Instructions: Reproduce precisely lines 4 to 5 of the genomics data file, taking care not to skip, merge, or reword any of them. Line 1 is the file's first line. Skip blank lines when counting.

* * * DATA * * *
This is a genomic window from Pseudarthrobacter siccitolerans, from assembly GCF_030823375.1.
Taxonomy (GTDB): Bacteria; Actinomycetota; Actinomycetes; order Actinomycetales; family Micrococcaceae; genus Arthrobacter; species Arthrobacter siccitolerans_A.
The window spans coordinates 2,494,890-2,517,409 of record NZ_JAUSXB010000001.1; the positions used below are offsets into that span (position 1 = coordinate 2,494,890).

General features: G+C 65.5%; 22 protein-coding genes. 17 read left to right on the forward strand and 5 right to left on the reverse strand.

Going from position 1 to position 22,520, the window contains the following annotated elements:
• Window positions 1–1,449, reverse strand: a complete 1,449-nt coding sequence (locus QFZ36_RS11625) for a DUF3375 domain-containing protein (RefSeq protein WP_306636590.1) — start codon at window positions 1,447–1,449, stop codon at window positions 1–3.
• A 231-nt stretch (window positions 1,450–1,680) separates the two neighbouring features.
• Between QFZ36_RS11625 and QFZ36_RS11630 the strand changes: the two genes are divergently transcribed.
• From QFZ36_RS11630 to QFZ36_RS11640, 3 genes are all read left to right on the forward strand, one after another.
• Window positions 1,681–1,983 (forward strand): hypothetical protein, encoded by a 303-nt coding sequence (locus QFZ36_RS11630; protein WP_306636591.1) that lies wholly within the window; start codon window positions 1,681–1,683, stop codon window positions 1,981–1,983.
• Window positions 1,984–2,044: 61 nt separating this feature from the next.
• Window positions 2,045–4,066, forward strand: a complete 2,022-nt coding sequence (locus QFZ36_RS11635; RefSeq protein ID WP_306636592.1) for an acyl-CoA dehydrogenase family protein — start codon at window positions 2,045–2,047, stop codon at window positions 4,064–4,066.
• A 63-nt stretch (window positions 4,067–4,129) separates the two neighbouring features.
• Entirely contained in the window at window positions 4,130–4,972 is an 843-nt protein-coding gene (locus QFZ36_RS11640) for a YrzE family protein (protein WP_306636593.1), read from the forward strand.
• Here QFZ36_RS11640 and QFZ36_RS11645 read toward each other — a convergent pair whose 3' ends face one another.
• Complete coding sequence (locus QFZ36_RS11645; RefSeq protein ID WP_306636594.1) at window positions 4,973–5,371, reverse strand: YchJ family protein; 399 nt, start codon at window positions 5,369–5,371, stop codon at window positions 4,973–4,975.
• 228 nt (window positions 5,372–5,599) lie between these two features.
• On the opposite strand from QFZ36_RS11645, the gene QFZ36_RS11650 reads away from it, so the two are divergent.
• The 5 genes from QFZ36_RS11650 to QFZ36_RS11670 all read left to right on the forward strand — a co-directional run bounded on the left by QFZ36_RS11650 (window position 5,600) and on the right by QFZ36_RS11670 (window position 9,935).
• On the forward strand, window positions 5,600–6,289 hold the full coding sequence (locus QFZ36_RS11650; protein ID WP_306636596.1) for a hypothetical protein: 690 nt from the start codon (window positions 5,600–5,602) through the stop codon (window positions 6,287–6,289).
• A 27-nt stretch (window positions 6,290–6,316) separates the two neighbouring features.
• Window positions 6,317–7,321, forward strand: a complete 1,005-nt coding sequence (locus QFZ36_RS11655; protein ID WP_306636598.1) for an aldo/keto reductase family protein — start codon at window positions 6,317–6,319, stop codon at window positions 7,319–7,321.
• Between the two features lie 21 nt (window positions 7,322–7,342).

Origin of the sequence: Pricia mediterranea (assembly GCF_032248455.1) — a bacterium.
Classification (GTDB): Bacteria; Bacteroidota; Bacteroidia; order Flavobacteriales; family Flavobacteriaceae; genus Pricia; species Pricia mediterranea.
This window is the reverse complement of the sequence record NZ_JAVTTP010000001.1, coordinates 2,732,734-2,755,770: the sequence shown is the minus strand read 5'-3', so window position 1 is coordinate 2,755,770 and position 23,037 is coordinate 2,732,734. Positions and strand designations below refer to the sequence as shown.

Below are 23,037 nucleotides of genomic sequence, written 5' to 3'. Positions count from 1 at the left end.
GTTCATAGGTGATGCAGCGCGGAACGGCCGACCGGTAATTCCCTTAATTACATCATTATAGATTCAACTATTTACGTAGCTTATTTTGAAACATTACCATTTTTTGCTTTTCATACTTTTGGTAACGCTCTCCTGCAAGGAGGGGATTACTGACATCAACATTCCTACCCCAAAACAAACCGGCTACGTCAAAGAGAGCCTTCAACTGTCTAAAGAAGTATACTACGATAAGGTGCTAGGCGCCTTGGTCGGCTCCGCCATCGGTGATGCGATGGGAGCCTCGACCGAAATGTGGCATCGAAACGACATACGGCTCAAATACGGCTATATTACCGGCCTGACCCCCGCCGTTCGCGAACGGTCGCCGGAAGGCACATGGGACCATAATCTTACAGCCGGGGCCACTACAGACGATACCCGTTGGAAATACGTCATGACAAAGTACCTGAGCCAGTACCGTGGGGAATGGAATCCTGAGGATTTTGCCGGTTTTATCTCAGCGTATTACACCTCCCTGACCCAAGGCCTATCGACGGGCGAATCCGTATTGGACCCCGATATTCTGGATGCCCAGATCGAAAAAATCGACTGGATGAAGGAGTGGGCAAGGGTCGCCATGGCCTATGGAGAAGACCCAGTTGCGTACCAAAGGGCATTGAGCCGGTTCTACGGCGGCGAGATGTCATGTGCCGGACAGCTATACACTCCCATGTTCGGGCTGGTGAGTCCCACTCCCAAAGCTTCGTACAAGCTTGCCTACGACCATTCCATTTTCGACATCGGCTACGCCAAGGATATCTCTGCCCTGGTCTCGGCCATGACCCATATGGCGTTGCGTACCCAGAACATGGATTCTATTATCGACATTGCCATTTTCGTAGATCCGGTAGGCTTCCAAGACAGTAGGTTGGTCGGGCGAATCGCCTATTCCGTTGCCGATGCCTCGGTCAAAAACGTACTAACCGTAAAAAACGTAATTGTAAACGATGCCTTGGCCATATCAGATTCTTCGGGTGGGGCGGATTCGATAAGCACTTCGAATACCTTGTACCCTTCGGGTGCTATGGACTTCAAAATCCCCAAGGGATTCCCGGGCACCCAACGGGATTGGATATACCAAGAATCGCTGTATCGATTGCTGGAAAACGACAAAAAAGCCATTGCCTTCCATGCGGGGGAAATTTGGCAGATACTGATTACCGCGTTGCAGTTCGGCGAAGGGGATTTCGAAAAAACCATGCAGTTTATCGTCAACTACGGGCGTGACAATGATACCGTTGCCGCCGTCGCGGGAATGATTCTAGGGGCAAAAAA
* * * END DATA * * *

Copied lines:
General features: G+C 65.5%; 22 protein-coding genes. 17 read left to right on the forward strand and 5 right to left on the reverse strand.

Going from position 1 to position 22,520, the window contains the following annotated elements: